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Anesthetic management of inguinal hernia in an ex-premature infant with subglottic stenosis: a case report



We report the anesthetic management of inguinal hernia repair for an infant with subglottic stenosis. A previously scheduled operation had been cancelled due to unexpected airway trouble during the induction.

Case presentation

A boy was born at 24 weeks of gestation and his trachea was intubated for 45 days. At 16 months old, surgery for inguinal hernia was planned, but cancelled due to unexpected narrow airway, and subglottic stenosis was first suspected. At 17 months old, he was transferred to us for inguinal hernia surgery. After careful discussion between the surgical team and the anesthesiologists, a strategy to manage this patient was developed. He underwent open hernia surgery under spinal anesthesia and diagnostic rigid bronchoscopy under tubeless general anesthesia separately, which revealed low-grade stenosis and some subglottic cysts. The postoperative course was uneventful.


Interdepartmental discussion weighing risks and benefits may deduce the safest and most appropriate anesthesia method.


Subglottic stenosis (SGS) can develop in patients with a history of intubation, especially in prematurely born infants [1]. A patient with mild SGS may be undiagnosed due to inconspicuous respiratory symptoms. We report the anesthetic management of an infant boy with SGS that was scheduled for right inguinal hernia repair under central neuraxial block and airway evaluation under general anesthesia with spontaneous breathing. A previous operation elsewhere had been cancelled due to unexpected airway trouble during induction of general anesthesia.

Case presentation

A 17-month-old ex-premature boy with SGS, weighing 6.8 kg, was referred from another hospital for surgical repair of right inguinal hernia due to challenging airway management.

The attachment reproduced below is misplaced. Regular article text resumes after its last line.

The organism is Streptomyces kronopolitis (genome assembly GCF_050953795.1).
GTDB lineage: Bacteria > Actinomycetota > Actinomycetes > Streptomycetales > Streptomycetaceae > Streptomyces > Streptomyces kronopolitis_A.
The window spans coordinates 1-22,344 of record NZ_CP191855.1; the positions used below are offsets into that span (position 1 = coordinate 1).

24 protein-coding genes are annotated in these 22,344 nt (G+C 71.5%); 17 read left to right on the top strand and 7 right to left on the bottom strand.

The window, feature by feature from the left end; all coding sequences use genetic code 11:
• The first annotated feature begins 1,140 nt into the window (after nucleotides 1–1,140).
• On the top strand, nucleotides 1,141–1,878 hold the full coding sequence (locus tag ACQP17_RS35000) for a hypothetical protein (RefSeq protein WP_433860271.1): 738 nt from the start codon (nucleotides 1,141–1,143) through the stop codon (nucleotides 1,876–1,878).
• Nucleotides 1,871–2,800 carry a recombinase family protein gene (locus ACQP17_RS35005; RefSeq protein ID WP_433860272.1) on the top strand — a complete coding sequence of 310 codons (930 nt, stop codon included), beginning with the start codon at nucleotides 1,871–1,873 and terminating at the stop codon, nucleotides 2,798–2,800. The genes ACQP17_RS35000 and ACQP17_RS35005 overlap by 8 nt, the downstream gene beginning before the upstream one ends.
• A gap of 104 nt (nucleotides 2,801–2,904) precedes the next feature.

He was born prematurely at 24 weeks and 0 days of gestation, weighing 488 g. His trachea was intubated for 45 days after birth. When his trachea was re-intubated for 2 days for the treatment of retinopathy of prematurity on the 81st day after birth, extubation failed. He was kept intubated for a further 7 days, but SGS was not suspected at that time. After a second attempt of extubation, non-invasive ventilation was performed for 4 weeks before the patient was discharged to home with oxygen therapy of 0.25 L·min−1 by nasal cannula.

Surgery was initially scheduled at another hospital at the age of 16 months. During the induction of anesthesia, however, the anesthesiologists unsuccessfully attempted intubation with a 3.5-mm inner diameter uncuffed endotracheal tube (ETT) and a 3.0 mm inner diameter uncuffed ETT several times. A 2.5-mm ETT was successfully intubated, but the surgery was cancelled due to the unexpectedly narrow airway, which was a concern of SGS. The patient was admitted to the intensive care unit, and the ETT was removed the next day. Severe stridor and retraction were noted, so SGS was suspected for the first time. CT scan one week after extubation revealed 1.2-cm-long SGS and the narrowest diameter of 1.7 mm in the subglottic area (Fig. 1). The patient was referred to our hospital for further management.